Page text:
Trigger-Action platforms are web-based systems that enable users to create automation rules by stitching together online services representing digital and physical resources using OAuth tokens. Unfortunately, these platforms introduce a longrange large-scale security risk: If they are compromised, an attacker can misuse the OAuth tokens belonging to a large number of users to arbitrarily manipulate their devices and data. We introduce Decentralized Action Integrity, a security principle that prevents an untrusted trigger-action platform from misusing compromised OAuth tokens in ways that are inconsistent with any given user’s set of trigger-action rules. We present the design and evaluation of Decentralized Trigger-Action Platform (DTAP), a trigger-action platform that implements this principle by overcoming practical challenges. DTAP splits currently monolithic platform designs into an untrusted cloud service, and a set of user clients (each user only trusts their client). Our design introduces the concept of Transfer Tokens (XTokens) to practically use finegrained rule-specific tokens without increasing the number of OAuth permission prompts compared to current platforms. Our evaluation indicates that DTAP poses negligible overhead: it adds less than 15ms of latency to rule execution time, and reduces throughput by 2.5%.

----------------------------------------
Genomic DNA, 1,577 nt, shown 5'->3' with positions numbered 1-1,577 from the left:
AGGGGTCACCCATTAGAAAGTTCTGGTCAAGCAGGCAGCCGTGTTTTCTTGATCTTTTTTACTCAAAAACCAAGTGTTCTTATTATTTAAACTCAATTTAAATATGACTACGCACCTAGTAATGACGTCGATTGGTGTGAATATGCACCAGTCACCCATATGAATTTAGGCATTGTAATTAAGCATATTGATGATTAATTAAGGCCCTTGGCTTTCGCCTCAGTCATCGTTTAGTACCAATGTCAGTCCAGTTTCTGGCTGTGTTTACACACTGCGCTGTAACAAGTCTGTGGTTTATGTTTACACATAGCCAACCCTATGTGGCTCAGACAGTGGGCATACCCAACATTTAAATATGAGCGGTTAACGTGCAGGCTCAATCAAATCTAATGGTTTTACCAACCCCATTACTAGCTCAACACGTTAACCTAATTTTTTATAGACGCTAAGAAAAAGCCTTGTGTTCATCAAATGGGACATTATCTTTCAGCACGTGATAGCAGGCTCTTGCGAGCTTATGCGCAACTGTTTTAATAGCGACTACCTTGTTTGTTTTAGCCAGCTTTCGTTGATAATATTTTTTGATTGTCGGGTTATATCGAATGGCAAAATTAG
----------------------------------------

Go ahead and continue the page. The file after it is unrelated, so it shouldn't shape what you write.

Charting the Attack Surface of Trigger-Action IoT Platforms
Internet of Things (IoT) deployments are becoming increasingly automated and vastly more complex. Facilitated by programming abstractions such as trigger-action rules, end-users can now easily create new functionalities by interconnecting their devices and other online services. However, when multiple rules are simultaneously enabled, complex system behaviors arise that are difficult to understand or diagnose. While history tells us that such conditions are ripe for exploitation, at present the security states of trigger-action IoT deployments are largely unknown. In this work, we conduct a comprehensive analysis of the interactions between trigger-action rules in order to identify their security risks. Using IFTTT as an exemplar platform, we first enumerate the space of inter-rule vulnerabilities that exist within trigger-action platforms. To aid users in the identification of these dangers, we go on to present iRuler, a system that performs Satisfiability Modulo Theories (SMT) solving and model checking to discover inter-rule vulnerabilities within IoT deployments. iRuler operates over an abstracted information flow model that represents the attack surface of an IoT deployment, but we discover in practice that such models are difficult to obtain given the closed nature of IoT platforms. To address this, we develop methods that assist in inferring trigger-action information flows more »
- Publication Date:
- NSF-PAR ID:
- Journal Name:
- 2019 ACM SIGSAC Conference on Computer and Communications Security
- Page Range or eLocation-ID:
- 1439 to 1453
- Sponsoring Org:
- National Science Foundation
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